Beaute Initiale Energizing Multi-Protection Cream SPF 15 includes avobenzone for sufficient UVA protection, but the second ingredient in this needlessly expensive sunscreen is alcohol. As such, it is too drying and irritating for all skin types.
Even without the alcohol, the overall formula is very disappointing and a terrible way for women just beginning to assemble a skin-care routine to give their skin a boost of anything helpful. Well, there is the sun protection—but lots of products provide that without alcohol, and for a lot less money.
Moisturizes and energizes skin daily to keep early signs of age and fatigue at bay. Provides a fresh, soft satin finish that visibly boosts radiance, vitality and overall well-being.
Active: Avobenzone (1.8%), Octinoxate (7.3%), Other: Water, Alcohol Denat., Glycerin, Cetearyl Ethylhexanoate, Polymethylsilsesquioxane, Jojoba Esters, Cetyl Alcohol, Glyceryl Stearate, Butyrospermum Parkii (Shea Butter), Butylene Glycol, Cyclopentasiloxane, Dimethicone, Polysilicone-14, Ammonium Acryloyldimethyltaurate/Vp Copolymer, PEG-75 Stearate, Ceteth-20, Steareth-20, Phenoxyethanol, Propylene Glycol, Methylparaben, Fragrance, Caprylyl Glycol, Xanthan Gum, Ammonium Glycyrrhizate, Disodium EDTA, Manganese Gluconate, Polymethyl Methacrylate, PEG-12, PEG-8, Zinc Gluconate, Magnesium Aspartate, Tocopherol, Caprylic/Capric Triglyceride, Zingiber Officinale (Ginger) Root Extract, Silica, Sodium Carbomer, Ascorbyl Tetraisopalmitate, Copper Gluconate, Ascorbyl Palmitate, Ethylparaben, Citric Acid, Ascorbic Acid, Propylparaben, Sodium DNA, Red 33, Titanium Dioxide, Mica
The history of this Paris-bred line is steeped in fashion, jewelry, and fragrance firsts. The image-is-everything fashion sensibility and fragrance know-how have been loosely translated to Chanel’s ever-imposing skin-care collection, now divided into several categories, although most of them have overlapping, overly exaggerated claims and over-the-top pricing. The company likes to mention its research facility, referred to as C.E.R.I.E.S. (Centre de Recherches et d'Investigations Epidermiques et Sensorielles) as a way to give credibility to its products and the formulary expertise of Chanel's team of scientists, but its studies are not necessarily the kind of independent research that shows up in medical journals.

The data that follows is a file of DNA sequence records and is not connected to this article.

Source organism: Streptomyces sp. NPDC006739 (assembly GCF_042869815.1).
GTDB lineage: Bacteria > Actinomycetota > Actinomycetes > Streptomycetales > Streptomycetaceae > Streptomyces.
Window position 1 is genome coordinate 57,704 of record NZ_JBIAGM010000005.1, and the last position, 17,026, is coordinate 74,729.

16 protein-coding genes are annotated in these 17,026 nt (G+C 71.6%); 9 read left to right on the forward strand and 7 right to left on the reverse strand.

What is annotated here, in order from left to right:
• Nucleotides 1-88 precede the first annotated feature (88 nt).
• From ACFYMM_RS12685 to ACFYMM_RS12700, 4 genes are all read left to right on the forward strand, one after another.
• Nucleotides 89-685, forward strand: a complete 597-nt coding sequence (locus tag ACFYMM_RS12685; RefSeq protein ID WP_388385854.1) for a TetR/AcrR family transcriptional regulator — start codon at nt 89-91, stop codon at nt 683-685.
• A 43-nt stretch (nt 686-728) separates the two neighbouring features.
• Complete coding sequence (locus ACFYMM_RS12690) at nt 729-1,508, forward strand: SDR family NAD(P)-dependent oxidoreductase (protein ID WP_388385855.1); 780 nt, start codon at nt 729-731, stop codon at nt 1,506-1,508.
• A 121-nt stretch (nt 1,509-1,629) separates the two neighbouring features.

Founded in 1991 and funded by Chanel, the goal of this research facility is "to help provide a scientific foundation for the design of skin care products and to promote public awareness of the principles underlying maintenance of healthy, attractive skin." Examining Chanel's often lengthy ingredient lists reveals that they believe healthy, attractive skin requires mostly standard, banal ingredients coupled with lots of fragrance and just a smattering of anything resembling state-of-the-art ingredients. Designing skin-care products whose purpose is to reinforce healthy skin doesn't involve strong scents, irritants such as alcohol, or sunscreens whose SPF ratings fall below the standards set by major health organizations, including the American Academy of Dermatology and corresponding international academies as well. Furthermore, their Nº 1 products claim to increase skin's oxygen uptake, something that essentially puts skin on the fast track for more free-radical damage, and no one at C.E.R.I.E.S. seems to have any idea about how to treat acne-prone skin. (Well, let's face it, acne is never fashionable.)